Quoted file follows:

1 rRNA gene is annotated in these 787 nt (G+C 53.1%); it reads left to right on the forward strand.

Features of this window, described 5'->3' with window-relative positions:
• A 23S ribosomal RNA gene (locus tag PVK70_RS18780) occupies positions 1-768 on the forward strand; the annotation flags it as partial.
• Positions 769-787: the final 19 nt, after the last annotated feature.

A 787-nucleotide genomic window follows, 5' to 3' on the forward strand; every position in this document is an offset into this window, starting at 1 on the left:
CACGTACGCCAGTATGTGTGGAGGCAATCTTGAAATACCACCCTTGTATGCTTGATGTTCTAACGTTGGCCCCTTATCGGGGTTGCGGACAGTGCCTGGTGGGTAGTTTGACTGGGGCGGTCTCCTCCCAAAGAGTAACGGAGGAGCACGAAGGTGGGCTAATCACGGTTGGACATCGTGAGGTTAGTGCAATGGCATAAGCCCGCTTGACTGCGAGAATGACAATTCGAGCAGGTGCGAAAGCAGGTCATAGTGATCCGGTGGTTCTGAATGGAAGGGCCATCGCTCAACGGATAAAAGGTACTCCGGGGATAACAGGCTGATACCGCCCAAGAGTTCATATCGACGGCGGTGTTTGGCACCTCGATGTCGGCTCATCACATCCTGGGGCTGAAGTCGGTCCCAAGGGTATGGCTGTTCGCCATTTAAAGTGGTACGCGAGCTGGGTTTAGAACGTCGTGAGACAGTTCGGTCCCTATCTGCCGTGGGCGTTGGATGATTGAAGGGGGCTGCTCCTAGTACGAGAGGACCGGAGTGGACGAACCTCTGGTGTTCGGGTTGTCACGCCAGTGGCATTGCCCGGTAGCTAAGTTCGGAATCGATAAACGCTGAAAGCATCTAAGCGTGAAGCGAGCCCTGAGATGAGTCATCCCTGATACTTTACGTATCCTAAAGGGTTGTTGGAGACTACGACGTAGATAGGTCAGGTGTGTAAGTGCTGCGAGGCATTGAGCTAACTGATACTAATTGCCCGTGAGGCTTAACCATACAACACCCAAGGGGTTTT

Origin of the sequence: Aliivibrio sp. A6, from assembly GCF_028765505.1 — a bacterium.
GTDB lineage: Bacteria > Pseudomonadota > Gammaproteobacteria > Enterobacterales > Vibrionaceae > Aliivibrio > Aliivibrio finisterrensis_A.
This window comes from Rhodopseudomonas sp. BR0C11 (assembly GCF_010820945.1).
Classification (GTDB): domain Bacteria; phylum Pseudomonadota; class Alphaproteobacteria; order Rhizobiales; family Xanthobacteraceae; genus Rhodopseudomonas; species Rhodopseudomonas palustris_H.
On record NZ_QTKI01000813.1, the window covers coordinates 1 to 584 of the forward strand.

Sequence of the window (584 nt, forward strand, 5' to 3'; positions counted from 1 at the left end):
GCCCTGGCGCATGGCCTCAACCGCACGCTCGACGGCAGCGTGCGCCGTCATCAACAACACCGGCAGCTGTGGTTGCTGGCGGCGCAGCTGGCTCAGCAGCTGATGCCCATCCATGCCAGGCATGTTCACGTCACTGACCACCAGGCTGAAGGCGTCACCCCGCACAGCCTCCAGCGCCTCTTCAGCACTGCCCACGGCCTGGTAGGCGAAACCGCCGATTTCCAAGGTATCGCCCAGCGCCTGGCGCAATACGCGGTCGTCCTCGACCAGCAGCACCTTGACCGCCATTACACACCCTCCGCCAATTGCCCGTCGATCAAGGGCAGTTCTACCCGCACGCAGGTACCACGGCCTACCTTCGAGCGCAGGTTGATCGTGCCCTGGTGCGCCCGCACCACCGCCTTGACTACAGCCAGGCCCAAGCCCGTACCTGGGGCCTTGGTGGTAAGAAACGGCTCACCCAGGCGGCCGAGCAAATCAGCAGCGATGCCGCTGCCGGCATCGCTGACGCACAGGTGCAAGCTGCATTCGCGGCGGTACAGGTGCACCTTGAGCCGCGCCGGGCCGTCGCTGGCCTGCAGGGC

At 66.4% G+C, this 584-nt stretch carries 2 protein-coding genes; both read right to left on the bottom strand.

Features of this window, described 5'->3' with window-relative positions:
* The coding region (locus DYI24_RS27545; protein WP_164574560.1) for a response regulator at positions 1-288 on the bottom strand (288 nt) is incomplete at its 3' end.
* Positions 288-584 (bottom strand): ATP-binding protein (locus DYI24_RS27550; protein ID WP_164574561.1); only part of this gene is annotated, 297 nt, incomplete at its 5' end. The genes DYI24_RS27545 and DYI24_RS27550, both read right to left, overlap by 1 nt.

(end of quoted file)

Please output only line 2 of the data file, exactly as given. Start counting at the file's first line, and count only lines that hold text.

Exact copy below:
Features of this window, described 5'->3' with window-relative positions: